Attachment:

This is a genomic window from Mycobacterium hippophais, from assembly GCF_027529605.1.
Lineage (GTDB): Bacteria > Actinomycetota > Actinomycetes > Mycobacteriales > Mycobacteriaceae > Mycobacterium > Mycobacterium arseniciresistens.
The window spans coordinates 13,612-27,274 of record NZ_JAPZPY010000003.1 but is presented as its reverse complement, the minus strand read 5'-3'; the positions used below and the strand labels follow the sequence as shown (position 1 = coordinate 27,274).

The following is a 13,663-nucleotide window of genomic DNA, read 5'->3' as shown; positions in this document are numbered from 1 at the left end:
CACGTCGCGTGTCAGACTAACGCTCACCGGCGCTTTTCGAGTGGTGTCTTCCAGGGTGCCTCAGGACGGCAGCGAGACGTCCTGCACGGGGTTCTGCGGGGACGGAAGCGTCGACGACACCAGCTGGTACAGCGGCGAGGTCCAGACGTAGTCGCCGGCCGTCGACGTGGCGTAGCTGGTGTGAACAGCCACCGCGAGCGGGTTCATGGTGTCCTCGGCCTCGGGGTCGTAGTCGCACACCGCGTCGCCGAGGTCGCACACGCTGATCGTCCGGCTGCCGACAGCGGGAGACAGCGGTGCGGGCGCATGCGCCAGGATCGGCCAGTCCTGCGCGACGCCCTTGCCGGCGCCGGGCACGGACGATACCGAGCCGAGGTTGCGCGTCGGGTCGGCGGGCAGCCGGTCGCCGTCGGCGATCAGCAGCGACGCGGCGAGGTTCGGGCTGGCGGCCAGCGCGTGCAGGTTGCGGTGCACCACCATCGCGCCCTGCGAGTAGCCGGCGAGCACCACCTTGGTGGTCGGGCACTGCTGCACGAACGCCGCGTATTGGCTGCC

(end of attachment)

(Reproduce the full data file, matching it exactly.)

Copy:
This is a genomic window from Mycobacterium hippophais, from assembly GCF_027529605.1.
Lineage (GTDB): Bacteria > Actinomycetota > Actinomycetes > Mycobacteriales > Mycobacteriaceae > Mycobacterium > Mycobacterium arseniciresistens.
The window spans coordinates 13,612-27,274 of record NZ_JAPZPY010000003.1 but is presented as its reverse complement, the minus strand read 5'-3'; the positions used below and the strand labels follow the sequence as shown (position 1 = coordinate 27,274).

The following is a 13,663-nucleotide window of genomic DNA, read 5'->3' as shown; positions in this document are numbered from 1 at the left end:
CACGTCGCGTGTCAGACTAACGCTCACCGGCGCTTTTCGAGTGGTGTCTTCCAGGGTGCCTCAGGACGGCAGCGAGACGTCCTGCACGGGGTTCTGCGGGGACGGAAGCGTCGACGACACCAGCTGGTACAGCGGCGAGGTCCAGACGTAGTCGCCGGCCGTCGACGTGGCGTAGCTGGTGTGAACAGCCACCGCGAGCGGGTTCATGGTGTCCTCGGCCTCGGGGTCGTAGTCGCACACCGCGTCGCCGAGGTCGCACACGCTGATCGTCCGGCTGCCGACAGCGGGAGACAGCGGTGCGGGCGCATGCGCCAGGATCGGCCAGTCCTGCGCGACGCCCTTGCCGGCGCCGGGCACGGACGATACCGAGCCGAGGTTGCGCGTCGGGTCGGCGGGCAGCCGGTCGCCGTCGGCGATCAGCAGCGACGCGGCGAGGTTCGGGCTGGCGGCCAGCGCGTGCAGGTTGCGGTGCACCACCATCGCGCCCTGCGAGTAGCCGGCGAGCACCACCTTGGTGGTCGGGCACTGCTGCACGAACGCCGCGTATTGGCTGCC